Phase I Targeted Brownfields Site
Assessment, Former Tampa Police Station Area
Post, Buckley, Schuh & Jernigan, Inc.
(PBS&J) was retained by the Florida Department of Environmental Protection (DEP) to
perform a Level I Environmental Site Assessment for a series of parcels in downtown Tampa
identified as the Tampa Police Station. The site is approximately 18.76 acres in size and
includes the Tampa Police Station (I 71 0 N. Tampa Street), the Water Works site (1810
Highland Avenue), Substation 4/Fleet Maintenance (1710 Doyle Carlton Drive), and the Land
Surveyor Office (1801 North Highland Avenue). The investigation also includes a vacant
parcel northwest of the above-mentioned properties that is bounded by North Boulevard to
the west, Oak Avenue to the north, Ola Avenue to the east, and a small, unnamed local road
to the south.
The Tampa Police Station was chosen as an
area of potential Brownfields redevelopment by the City of Tampa (COT). The Level I
Assessment was performed as part of PBS&J's Comprehensive Environmental Response
Compensation and Liability Act (CERCLA) contract with the DEP to determine whether this
site should be considered further as the preferred alternative for the COT Brownfields
Program. The assessment included a review of the public record combined with a site
reconnaissance to identify hazardous waste or petroleum contamination that may have
occurred as a result of present or past site uses.
Upon completion of the Level I
investigation, it is the -opinion of PBS&J, Inc. that there is a significant potential
to encounter soil and/or groundwater contamination throughout each parcel identified as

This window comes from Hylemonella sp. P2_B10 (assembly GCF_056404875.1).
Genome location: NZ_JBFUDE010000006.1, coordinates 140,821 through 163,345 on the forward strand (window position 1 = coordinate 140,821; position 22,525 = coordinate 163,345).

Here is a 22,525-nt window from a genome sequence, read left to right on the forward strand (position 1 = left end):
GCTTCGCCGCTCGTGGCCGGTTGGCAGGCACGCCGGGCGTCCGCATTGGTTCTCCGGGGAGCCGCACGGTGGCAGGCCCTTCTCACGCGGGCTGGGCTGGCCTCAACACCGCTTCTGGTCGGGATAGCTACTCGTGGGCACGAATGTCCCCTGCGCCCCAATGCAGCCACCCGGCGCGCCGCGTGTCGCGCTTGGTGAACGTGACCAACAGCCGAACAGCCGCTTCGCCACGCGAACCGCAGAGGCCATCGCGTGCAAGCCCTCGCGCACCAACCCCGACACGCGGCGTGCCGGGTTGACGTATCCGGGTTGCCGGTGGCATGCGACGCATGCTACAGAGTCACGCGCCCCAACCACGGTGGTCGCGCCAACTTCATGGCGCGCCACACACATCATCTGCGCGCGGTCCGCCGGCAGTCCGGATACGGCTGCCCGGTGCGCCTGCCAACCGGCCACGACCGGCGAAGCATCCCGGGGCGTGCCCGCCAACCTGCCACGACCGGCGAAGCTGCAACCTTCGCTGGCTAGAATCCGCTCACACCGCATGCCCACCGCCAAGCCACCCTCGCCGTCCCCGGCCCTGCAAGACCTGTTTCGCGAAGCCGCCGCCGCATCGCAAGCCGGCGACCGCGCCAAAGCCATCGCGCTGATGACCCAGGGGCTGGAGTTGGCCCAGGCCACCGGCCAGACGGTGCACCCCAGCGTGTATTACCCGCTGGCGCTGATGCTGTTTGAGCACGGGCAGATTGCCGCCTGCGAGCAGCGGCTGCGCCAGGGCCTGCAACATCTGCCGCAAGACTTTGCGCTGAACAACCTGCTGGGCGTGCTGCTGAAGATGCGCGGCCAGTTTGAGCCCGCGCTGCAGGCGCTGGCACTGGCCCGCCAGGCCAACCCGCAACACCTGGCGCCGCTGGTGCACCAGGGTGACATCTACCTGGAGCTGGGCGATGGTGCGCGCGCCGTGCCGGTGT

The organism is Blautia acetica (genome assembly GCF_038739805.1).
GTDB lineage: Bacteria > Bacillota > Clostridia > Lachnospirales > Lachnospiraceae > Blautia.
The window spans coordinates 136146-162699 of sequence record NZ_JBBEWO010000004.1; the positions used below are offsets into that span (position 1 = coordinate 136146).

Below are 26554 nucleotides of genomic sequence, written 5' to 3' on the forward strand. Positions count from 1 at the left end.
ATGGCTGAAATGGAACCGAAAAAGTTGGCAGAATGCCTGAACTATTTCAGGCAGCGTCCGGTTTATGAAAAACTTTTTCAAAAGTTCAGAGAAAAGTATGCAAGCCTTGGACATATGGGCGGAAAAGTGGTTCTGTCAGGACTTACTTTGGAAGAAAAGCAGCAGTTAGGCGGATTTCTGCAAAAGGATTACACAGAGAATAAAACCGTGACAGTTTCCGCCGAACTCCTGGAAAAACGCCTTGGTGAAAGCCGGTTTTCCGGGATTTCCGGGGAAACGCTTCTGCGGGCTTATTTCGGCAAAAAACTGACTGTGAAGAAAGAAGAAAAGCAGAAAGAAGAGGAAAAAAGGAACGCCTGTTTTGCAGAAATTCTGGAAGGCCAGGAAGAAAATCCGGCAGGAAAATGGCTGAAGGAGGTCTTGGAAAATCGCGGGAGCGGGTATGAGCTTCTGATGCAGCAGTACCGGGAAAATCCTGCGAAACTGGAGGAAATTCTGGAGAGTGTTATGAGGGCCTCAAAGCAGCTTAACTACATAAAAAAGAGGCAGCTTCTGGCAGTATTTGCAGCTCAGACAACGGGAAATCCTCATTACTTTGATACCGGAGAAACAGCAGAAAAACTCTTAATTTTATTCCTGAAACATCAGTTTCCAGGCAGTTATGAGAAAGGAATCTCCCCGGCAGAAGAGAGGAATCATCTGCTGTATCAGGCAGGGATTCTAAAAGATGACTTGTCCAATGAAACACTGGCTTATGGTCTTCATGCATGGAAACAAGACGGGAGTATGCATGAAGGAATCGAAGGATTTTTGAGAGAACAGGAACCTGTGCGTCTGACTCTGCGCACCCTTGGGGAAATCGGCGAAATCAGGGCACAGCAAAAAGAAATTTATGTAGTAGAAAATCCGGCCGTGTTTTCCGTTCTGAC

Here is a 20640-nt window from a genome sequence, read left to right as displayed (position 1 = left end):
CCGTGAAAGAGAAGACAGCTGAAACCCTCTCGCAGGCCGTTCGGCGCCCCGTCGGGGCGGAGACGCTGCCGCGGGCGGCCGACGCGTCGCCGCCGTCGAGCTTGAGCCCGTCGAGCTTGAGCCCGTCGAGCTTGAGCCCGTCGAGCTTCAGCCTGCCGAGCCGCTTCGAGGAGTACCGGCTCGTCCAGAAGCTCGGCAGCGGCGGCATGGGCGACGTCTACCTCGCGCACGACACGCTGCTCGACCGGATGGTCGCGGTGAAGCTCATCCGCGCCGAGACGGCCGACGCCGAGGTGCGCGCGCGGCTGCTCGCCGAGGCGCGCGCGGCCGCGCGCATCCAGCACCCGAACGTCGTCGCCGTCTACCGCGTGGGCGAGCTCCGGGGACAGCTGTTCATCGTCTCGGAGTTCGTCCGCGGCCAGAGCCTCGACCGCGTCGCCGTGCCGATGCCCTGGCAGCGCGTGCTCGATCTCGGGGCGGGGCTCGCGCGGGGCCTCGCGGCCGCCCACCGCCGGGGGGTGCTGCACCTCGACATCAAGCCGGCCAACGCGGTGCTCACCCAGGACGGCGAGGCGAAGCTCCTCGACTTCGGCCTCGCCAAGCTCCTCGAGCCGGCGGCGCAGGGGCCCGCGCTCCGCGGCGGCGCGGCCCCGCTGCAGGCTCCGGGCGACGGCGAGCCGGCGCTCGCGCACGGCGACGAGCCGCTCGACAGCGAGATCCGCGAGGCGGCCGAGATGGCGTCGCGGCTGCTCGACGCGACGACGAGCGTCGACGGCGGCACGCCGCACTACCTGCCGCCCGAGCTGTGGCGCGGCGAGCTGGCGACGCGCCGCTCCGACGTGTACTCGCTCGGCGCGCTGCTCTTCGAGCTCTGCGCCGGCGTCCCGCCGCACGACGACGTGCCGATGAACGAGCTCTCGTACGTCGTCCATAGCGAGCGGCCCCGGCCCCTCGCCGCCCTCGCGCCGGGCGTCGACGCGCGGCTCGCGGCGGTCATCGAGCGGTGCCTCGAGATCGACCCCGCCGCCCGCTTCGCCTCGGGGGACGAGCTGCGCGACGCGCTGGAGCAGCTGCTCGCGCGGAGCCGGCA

part of the subject property. The following concerns were noted:
- Underground storage tanks (UST) are or have been located at
the Police Station, the Water Works, Fleet Maintenance, and the Surveyors office. Some of
the USTs have a long service history.
- Minimal soil and groundwater testing were performed during
historical UST closures. Records show that groundwater testing during the UST closure at
the Fleet Maintenance revealed the presence of benzene and total VOAs in exceedance of
allowable state levels.
- Vehicle maintenance and repair activities have been
conducted over a long period of time at the Fleet Maintenance facility, the Water Works
site, and the Surveyor's office. Oils, greases, and solvents used during such activities
have been known to impact environmental quality if used, stored, or disposed of
- No information was available through the COT regarding the
maintenance or cleaning of an oil/water separator at the fleet maintenance facility. This
system currently being used in conjunction with an on-site car wash. Floor drains from the
maintenance building may also drain into the system.
- Based on a review of the historical aerial photographs,
landfilling and dumping activities may have occurred on the western portion of the vacant
- Landfilling has also occurred. along the western edge of
the substation parcel near the river when the seawall was installed.
- Regulatory files revealed that proper tank closures were
not conducted for any of the UST removals. County regulatory files state that because of
the parcels' status as EDI sites, a proper closure was not necessary. As a result, no
analytical data are available, and it is unknown whether contaminated soil may have been
used to backfill the excavations.
- Several petroleum contaminated sites are situated west of
the vacant lot where the Hillsborough River curves to the west. Groundwater in this area
may flow in a southerly direction instead of a westerly direction. Potential
petroleum-related contamination from these parcels could potentially migrate to the vacant
lot via the groundwater.
- The subject property is located in the downtown area which
has been developed with a mixture of industrial, commercial and residential development
for a long period of time. A review of historical aerial photographs revealed that
industrial activities have occurred along the Hillsborough River as early as 1938. Vehicle
repair activities have been conducted east of the Police Station parcel beginning as early
Further investigations are necessary to quantify the
extent of soil and/or groundwater contamination. A subsurface investigation consisting of
soil and groundwater sampling for laboratory analysis is recommended. to determine whether
the above-mentioned activities have adversely impacted the environmental quality of the
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